In the first part, the report reviews the history of the theft of indigenous lands and wealth in Canada, all the way back to the sale of Rupert’s land, when the Hudson’s Bay Company (HBC) soon sold one-third of what is now Canada to Canada. It is made up of the territories of many aboriginal people, but after the Confederacy.

The report estimated that the First Nations received an annuity equivalent to 50 million U.S. dollars through annuities to be paid to those who signed the treaty after Rupert’s land transfer, but pointed out that many descendants “never even saw these funds.”

At the same time, HBC and Canadian Railways earned approximately US$97.5 million and US$107 million respectively from land transfers. Although HBC sold the deed to Canada for only C$1.5 million, the report estimates that in addition to retail and resource extraction projects, they also made a profit of C$96 million from other land sales.

Indigenous people are also usually forced to sell land to the Ministry of Indian Affairs at a price much lower than the price at which companies like HBC can sell land.

“In a few figures you can see the impact of the intergenerational wealth accumulated by the Hudson’s Bay Company, the railway company and the colonization company through the accumulation of indigenous peoples and the payment there, compared to the amount of land allocated to the indigenous peoples Give them a treaty annuity,” Pasternak said.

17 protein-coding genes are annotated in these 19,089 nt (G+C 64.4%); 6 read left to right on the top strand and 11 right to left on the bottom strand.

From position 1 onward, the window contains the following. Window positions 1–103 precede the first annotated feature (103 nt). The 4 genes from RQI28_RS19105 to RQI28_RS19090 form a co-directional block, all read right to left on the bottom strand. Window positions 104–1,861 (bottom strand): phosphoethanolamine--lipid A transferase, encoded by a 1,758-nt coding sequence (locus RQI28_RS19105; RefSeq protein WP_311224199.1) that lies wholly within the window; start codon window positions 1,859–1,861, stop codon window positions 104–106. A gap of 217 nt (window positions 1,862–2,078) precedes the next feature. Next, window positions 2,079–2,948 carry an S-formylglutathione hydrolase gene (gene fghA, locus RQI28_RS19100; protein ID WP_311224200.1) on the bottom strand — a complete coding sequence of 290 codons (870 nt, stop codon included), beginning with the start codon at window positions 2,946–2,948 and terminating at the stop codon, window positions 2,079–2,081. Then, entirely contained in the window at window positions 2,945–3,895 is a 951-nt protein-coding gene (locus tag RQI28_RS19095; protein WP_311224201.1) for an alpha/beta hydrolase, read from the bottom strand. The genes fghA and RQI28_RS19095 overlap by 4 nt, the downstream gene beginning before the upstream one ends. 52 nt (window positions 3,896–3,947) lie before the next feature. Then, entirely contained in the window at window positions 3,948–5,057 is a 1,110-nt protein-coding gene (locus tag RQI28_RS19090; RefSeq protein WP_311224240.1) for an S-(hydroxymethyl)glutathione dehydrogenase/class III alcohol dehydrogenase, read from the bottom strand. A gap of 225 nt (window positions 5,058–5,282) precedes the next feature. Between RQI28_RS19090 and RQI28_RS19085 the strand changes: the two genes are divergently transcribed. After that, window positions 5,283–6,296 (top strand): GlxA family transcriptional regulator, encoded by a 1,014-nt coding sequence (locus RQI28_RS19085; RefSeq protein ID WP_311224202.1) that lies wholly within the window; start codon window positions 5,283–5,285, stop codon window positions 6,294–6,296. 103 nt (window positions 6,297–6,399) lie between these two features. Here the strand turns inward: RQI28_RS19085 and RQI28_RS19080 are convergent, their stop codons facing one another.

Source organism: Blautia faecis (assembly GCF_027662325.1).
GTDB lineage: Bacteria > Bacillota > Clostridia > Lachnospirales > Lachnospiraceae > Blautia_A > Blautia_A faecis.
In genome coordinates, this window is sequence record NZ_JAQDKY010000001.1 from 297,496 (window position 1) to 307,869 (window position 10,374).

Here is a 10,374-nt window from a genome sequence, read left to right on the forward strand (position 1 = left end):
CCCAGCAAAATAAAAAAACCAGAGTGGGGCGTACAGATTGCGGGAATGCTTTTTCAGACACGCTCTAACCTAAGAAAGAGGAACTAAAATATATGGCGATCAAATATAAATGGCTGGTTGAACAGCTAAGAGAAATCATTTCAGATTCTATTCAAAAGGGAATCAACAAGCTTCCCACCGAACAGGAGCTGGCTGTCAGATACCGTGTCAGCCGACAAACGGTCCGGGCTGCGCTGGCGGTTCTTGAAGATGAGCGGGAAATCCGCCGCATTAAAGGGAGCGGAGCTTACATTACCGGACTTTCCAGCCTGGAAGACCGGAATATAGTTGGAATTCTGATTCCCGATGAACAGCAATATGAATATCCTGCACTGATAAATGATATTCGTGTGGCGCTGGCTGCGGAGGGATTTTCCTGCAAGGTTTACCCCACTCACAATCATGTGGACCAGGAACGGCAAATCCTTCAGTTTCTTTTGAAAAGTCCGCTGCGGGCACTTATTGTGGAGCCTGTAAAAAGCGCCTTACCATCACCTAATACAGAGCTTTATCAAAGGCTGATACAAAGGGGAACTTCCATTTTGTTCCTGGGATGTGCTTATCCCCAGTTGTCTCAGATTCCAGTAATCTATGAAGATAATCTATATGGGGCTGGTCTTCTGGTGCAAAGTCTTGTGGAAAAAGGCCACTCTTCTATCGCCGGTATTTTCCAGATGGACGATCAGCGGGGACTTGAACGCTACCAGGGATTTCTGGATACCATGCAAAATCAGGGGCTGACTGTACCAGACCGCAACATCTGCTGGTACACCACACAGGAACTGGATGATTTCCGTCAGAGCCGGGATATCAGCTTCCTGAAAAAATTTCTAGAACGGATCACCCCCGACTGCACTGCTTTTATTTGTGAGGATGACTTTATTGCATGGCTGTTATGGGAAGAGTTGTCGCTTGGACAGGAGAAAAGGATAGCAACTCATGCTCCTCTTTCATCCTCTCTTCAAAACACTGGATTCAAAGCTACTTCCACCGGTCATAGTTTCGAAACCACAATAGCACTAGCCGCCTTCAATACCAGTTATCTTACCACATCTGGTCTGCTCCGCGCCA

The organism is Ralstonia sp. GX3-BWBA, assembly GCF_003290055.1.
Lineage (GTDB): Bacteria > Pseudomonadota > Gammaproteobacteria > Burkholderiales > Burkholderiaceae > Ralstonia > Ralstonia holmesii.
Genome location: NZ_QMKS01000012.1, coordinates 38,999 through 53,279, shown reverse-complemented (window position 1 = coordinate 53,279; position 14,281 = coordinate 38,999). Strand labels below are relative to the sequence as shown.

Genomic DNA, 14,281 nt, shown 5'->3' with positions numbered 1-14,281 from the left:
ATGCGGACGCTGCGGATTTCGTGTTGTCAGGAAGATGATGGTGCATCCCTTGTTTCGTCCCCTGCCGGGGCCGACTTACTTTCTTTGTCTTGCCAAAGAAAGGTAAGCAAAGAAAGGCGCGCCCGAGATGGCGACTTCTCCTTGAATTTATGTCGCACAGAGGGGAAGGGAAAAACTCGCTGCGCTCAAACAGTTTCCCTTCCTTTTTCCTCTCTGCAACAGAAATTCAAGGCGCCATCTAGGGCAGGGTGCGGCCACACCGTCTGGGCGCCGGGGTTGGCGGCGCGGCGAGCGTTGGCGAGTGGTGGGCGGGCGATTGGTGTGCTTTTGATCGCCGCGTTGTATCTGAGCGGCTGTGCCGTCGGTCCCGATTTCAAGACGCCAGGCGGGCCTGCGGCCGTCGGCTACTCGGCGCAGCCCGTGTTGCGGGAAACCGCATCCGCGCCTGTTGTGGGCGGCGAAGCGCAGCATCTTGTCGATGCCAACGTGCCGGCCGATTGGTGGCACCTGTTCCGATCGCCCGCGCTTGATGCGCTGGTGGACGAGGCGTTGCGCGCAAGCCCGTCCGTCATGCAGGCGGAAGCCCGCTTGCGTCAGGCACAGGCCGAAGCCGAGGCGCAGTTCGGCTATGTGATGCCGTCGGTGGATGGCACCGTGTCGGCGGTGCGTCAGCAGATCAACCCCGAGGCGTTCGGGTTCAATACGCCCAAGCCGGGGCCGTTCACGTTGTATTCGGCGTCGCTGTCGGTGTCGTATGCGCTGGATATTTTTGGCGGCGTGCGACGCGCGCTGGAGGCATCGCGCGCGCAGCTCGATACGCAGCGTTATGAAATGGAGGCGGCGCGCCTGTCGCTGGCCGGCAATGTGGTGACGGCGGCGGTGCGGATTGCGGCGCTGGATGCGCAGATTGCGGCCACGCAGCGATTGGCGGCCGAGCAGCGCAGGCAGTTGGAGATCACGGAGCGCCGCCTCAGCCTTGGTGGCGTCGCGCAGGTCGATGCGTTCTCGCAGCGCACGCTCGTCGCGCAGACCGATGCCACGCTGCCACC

The second part of the report looks at the fiscal policies of indigenous communities and how to make services underfunded, focusing on issues such as education and housing.

According to the report, Canada tried to take active measures and adopt a retrogressive policy to allow indigenous communities to exercise their autonomy, but in the process, it failed to provide the indigenous communities with the necessary funds or resources. Recovered from the damage caused by Canada.

Pasternak said: “On the surface, what you have is that the government is responding and recognizing the demands of indigenous peoples for self-determination.” “But in reality, if you follow closely behind, compared to other governments, you see The huge difference in government funding for the aboriginal people, and then the weird game caused by the aboriginal people’s reserves or the poverty of the community in which they live, without any resources being transferred to the aboriginal band with responsibility.”

Man-made housing crisis

The second part also discusses a project called “Default Management and Prevention Strategy” (DPMP), which aims to assist indigenous people in debt.

The report found that between 2011 and 2016, the community under the DPMP needed an average of 24 additional houses that needed major repairs, reducing about 10 suitable houses.